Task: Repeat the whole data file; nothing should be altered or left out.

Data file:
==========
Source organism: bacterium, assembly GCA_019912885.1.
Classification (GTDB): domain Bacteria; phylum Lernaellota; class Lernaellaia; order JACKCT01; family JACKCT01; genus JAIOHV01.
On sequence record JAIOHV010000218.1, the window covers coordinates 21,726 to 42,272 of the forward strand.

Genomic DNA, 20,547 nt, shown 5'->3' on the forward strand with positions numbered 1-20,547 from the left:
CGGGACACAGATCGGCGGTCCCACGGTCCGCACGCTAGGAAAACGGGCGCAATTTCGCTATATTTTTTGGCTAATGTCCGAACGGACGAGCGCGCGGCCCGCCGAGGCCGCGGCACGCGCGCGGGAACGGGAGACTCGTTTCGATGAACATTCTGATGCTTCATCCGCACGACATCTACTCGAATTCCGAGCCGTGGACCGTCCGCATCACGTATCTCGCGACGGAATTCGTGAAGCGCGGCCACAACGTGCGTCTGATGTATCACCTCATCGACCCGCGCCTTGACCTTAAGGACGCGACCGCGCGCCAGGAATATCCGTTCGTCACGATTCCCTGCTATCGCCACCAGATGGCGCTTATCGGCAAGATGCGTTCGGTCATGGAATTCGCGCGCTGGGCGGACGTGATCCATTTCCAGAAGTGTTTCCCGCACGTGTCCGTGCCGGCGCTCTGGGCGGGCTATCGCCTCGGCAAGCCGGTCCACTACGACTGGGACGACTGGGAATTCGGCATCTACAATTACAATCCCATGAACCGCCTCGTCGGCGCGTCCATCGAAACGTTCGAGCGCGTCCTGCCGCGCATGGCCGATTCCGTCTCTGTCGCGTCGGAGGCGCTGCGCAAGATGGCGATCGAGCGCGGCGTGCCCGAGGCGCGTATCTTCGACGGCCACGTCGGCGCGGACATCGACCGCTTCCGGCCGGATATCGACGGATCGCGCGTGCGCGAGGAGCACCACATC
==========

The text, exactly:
Source organism: bacterium, assembly GCA_019912885.1.
Classification (GTDB): domain Bacteria; phylum Lernaellota; class Lernaellaia; order JACKCT01; family JACKCT01; genus JAIOHV01.
On sequence record JAIOHV010000218.1, the window covers coordinates 21,726 to 42,272 of the forward strand.

Genomic DNA, 20,547 nt, shown 5'->3' on the forward strand with positions numbered 1-20,547 from the left:
CGGGACACAGATCGGCGGTCCCACGGTCCGCACGCTAGGAAAACGGGCGCAATTTCGCTATATTTTTTGGCTAATGTCCGAACGGACGAGCGCGCGGCCCGCCGAGGCCGCGGCACGCGCGCGGGAACGGGAGACTCGTTTCGATGAACATTCTGATGCTTCATCCGCACGACATCTACTCGAATTCCGAGCCGTGGACCGTCCGCATCACGTATCTCGCGACGGAATTCGTGAAGCGCGGCCACAACGTGCGTCTGATGTATCACCTCATCGACCCGCGCCTTGACCTTAAGGACGCGACCGCGCGCCAGGAATATCCGTTCGTCACGATTCCCTGCTATCGCCACCAGATGGCGCTTATCGGCAAGATGCGTTCGGTCATGGAATTCGCGCGCTGGGCGGACGTGATCCATTTCCAGAAGTGTTTCCCGCACGTGTCCGTGCCGGCGCTCTGGGCGGGCTATCGCCTCGGCAAGCCGGTCCACTACGACTGGGACGACTGGGAATTCGGCATCTACAATTACAATCCCATGAACCGCCTCGTCGGCGCGTCCATCGAAACGTTCGAGCGCGTCCTGCCGCGCATGGCCGATTCCGTCTCTGTCGCGTCGGAGGCGCTGCGCAAGATGGCGATCGAGCGCGGCGTGCCCGAGGCGCGTATCTTCGACGGCCACGTCGGCGCGGACATCGACCGCTTCCGGCCGGATATCGACGGATCGCGCGTGCGCGAGGAGCACCACATC